Application state:
    QGIS_PREFIX_PATH env var:               D:\miniconda3\envs\qgis_stable\Library
    Prefix:         D:\miniconda3\envs\qgis_stable\Library
    Plugin Path:            D:\miniconda3\envs\qgis_stable\Library/plugins
    Package Data Path:      D:\miniconda3\envs\qgis_stable\Library/.
    Active Theme Name:
    Active Theme Path:      D:\miniconda3\envs\qgis_stable\Library/./resources/themes\\icons/
    Default Theme Path:     :/images/themes/default/
    SVG Search Paths:       D:\miniconda3\envs\qgis_stable\Library/./svg/
    User DB Path:   D:\miniconda3\envs\qgis_stable\Library/./resources/qgis.db
    Auth DB Path:   C:\Users\geo_beja\AppData\Local\Temp\QGIS-PythonTestConfigPathp1k7w_s_\profiles\default/qgis-auth.db

    If the terminal environment was setup well, you can start the EnMAP-Box from the Terminal window as well by

    (qgis_stable) ..\enmap-box>python enmapbox

Other Tools

The Qt company provides several tools to that help to create Qt applications and are useful for PyQt and PyQGIS users as well.

Qt Assistant

The Qt Assistant allows you to browse fast and offline through Qt help files (*.qch). These files exists for all Qt classes and the QGIS API. They can be generated event with Sphinx, which allows you to provide your own source-code documentation as .qch file as well.

  1. Start the Qt Assistant, e.g. from your PyCharm terminal:

    (qgis_stable) $>assistant
  2. Download the *.qch* files which contain:

    • the Qt API documentation (please extract)
    • the QGIS API documentation qgis.qch

    Go to Preferences > Add and add the follwing *.qch files

    File Documentation
    qgis.qch qgis.core, qgis.gui
    qtcore.qch Qt5.QtCore
    qtgui.qch Qt5.QtGui
    qtwidgets.qch Qt5.QtWidgets

    Now you can explore the Qt (Q...) and QGIS (Qgs...) classes


Qt Designer

The Qt Designer is a powerful tool to create GUI frontends by drawing, drag and drop. Created GUI form files are saved in a XML file ending with *.ui. These can be called from python to automatically create the entire GUI backend, e.g. windows and buttons defined with the Qt Designer.

You can start the Qt Designer from your PyCharm terminal by:

(qgis_stable) $>designer

Qt Designer showing the metadataeditor.ui for the Metadata editor.

Qt Creator

Qt Creator is the one-in-all IDE to develop Qt C++ applications. It includes the functionality covered by Qt Assistant (here called Help) and Qt Designer (here called form designer) and helps to browse C++ code. It is the preferred tool to explore the QGIS C++ source code, for example if you like to better understand what it does behind the QGIS python API.

Qt and the Qt Creator are available at Ensure to install the code documentation for the same Qt version used by QGIS.


Qt Creator with opened metadataeditor.ui.

OSGeo4W for Devs

If you work on windows and want to test your code based on nightly builds of the upcoming QGIS version, or like to inspect/debug the QGIS C++ API at runtime, you might use the OSGeo4W installer to setup your development environment:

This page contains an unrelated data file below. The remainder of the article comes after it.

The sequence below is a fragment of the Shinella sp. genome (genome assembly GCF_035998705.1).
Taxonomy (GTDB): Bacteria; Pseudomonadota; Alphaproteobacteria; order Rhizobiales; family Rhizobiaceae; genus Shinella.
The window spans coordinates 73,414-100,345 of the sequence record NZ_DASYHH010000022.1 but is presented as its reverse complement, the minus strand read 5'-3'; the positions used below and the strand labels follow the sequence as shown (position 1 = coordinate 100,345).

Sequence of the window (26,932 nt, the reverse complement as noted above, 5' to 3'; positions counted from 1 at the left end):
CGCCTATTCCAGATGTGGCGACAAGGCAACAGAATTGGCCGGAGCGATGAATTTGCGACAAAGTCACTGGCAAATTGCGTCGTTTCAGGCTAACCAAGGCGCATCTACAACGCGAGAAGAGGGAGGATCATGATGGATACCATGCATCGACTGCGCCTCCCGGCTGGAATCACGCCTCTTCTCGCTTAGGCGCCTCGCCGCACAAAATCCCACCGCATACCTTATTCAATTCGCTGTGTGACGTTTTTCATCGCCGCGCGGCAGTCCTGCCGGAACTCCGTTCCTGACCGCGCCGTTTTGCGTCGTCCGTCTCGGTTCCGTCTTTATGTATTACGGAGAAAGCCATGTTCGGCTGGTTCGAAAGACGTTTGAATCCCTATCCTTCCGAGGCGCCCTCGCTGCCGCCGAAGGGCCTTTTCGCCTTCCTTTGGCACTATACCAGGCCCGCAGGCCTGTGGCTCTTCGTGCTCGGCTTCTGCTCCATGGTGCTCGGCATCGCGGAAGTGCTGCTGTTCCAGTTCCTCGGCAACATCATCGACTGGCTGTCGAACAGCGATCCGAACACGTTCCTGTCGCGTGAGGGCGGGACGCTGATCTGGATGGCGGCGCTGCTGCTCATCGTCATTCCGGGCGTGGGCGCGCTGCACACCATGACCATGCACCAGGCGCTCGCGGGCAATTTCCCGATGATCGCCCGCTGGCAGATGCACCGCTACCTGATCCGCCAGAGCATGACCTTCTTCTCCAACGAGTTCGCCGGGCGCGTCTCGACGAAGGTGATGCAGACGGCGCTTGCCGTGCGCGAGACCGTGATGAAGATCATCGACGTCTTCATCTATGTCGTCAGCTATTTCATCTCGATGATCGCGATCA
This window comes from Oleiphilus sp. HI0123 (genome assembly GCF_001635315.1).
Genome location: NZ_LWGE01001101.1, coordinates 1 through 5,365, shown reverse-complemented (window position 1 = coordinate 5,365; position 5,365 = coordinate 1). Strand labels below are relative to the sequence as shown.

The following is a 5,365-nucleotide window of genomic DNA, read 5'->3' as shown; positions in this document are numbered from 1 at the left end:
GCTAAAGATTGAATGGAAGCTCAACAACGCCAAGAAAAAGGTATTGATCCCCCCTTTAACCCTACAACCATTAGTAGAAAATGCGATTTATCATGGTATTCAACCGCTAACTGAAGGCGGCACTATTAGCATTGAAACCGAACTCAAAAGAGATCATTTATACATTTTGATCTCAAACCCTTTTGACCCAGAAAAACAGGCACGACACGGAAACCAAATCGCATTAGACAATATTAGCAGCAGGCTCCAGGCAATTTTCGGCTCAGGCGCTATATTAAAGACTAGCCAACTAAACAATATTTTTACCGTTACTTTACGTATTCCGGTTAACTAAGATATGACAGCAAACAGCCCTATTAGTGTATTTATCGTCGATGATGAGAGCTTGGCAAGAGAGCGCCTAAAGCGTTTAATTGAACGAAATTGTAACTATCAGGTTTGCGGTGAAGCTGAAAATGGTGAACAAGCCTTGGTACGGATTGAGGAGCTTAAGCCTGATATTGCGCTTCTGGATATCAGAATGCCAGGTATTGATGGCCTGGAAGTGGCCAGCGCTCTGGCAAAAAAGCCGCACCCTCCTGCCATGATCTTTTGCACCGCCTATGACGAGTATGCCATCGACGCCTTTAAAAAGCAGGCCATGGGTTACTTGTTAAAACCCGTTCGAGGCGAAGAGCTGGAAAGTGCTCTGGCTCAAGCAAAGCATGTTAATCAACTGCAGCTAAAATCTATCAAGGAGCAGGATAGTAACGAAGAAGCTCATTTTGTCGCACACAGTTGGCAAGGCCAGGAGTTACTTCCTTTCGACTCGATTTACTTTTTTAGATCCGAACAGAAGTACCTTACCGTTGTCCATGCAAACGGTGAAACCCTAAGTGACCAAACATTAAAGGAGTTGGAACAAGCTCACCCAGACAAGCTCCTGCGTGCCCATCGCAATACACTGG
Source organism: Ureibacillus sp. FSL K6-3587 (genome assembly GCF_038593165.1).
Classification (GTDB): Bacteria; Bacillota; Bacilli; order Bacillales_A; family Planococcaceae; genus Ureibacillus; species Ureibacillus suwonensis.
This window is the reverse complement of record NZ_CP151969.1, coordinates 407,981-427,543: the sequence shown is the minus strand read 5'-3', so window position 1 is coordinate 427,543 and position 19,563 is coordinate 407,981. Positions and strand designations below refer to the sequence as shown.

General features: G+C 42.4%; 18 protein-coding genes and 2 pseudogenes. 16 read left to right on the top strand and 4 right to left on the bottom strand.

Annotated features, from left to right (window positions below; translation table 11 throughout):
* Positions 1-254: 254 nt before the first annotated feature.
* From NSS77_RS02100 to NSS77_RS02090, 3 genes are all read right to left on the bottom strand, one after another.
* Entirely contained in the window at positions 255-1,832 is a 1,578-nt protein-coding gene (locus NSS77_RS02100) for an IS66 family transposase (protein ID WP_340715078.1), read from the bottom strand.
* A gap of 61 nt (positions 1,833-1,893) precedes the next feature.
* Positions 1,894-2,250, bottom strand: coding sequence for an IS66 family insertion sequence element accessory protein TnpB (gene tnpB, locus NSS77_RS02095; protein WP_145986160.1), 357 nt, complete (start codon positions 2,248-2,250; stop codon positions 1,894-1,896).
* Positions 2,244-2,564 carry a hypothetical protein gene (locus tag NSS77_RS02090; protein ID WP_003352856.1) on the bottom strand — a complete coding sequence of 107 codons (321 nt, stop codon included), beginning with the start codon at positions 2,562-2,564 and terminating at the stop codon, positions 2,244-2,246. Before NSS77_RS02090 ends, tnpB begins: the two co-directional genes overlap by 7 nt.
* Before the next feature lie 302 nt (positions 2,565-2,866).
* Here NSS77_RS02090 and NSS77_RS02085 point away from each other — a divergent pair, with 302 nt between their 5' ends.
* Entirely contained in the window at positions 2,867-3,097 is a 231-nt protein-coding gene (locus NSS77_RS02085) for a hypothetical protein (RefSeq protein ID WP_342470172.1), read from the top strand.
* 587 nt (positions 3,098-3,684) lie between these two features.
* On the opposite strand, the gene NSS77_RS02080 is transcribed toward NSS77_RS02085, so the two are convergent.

Setup Environment

  1. Download the (new) OSGeo4W installer (osgeo4w-setup.exe from )

  2. Install the nightly build branch qgis-dev and related debug symbols qgis-dev-pdb.

  3. Install other required packages, e.g. pip3 etc. Later on. In case of missing packages, search and install via OSGeo4W installer first. If not available there, use the OSGeo4W shell and call pip.

  4. Create a qgis-dev-env.bat to setup your QGIS environment

    set OSGEO4W_ROOT=D:\OSGeo4W
    set QGISDISTR=qgis-dev
    set DIR_GIT=C:\Program Files\Git\cmd
    set DIR_LFS=C:\Program Files\Git LFS
    :: add GIT and LFS to path
    call "%OSGEO4W_ROOT%\bin\o4w_env.bat"
    path %OSGEO4W_ROOT%\apps\%QGISDISTR%\bin;%DIR_GIT%;%DIR_LFS%;%PATH%
    rem Set VSI cache to be used as buffer, see #6448
    set VSI_CACHE_SIZE=1000000
    set QT_PLUGIN_PATH=%OSGEO4W_ROOT%\apps\%QGISDISTR%\qtplugins;%OSGEO4W_ROOT%\apps\qt5\plugins
    set PYTHONPATH=%OSGEO4W_ROOT%\apps\%QGISDISTR%\python;%OSGEO4W_ROOT%\apps\%QGISDISTR%\python\plugins;%PYTHONPATH%

    Don’t forget to make git and git-lfs available in this environment.

  5. Create a qgis-dev-pycharm.bat in the same folder as qgis-dev.bat that starts PyCharm

    call "%~dp0\QGIS-dev.bat"
    set PYCHARM_EXE="C:\Program Files (x86)\JetBrains\PyCharm 2020.3.4\bin\pycharm64.exe"
    start "PYCHARM" /B %PYCHARM_EXE%
    :: uncomment to start QGIS
    :: start "QGIS" /B "%OSGEO4W_ROOT%\bin%QGISDISTR%-bin.exe" %*
  6. Call qgis-dev-pycharm.bat to start PyCharm and set your project settings to:

  • Project Interpreter: <OSGEO4W>binpython.exe


    Using the OSGeo4W python as project interpreter.

  • Terminal Shell Path: cmd.exe “/K” <your path to>qgis-dev.bat (this is why we created two batch files. qgis-dev.bat setups the environment, but does not start any app)


    The qgis-dev.bat will be called when starting the terminal

  • add <OSGEO4W>appsqgis-devpython and <OSGEO4W>appsqgis-devpythonplugins as source folders


    Adding the QGIS python and pythonplugins folder as content roots.

Debug QGIS

  1. Clone the QGIS repo and checkout the latest master
  2. Install Visual Studio and open the QGIS repo
  3. Start a QGIS desktop, e.g. with qgis-dev from the OSGeo4W shell
  4. Attach the Visual Studio debugger to a QGIS desktop instance
  • Open Debug > Attach to Process (CTRL+ALT+P)
  • Filter available processes by ‘QGIS’ and, e.g., select qgis-dev-bin.exe
  • Press the Attach button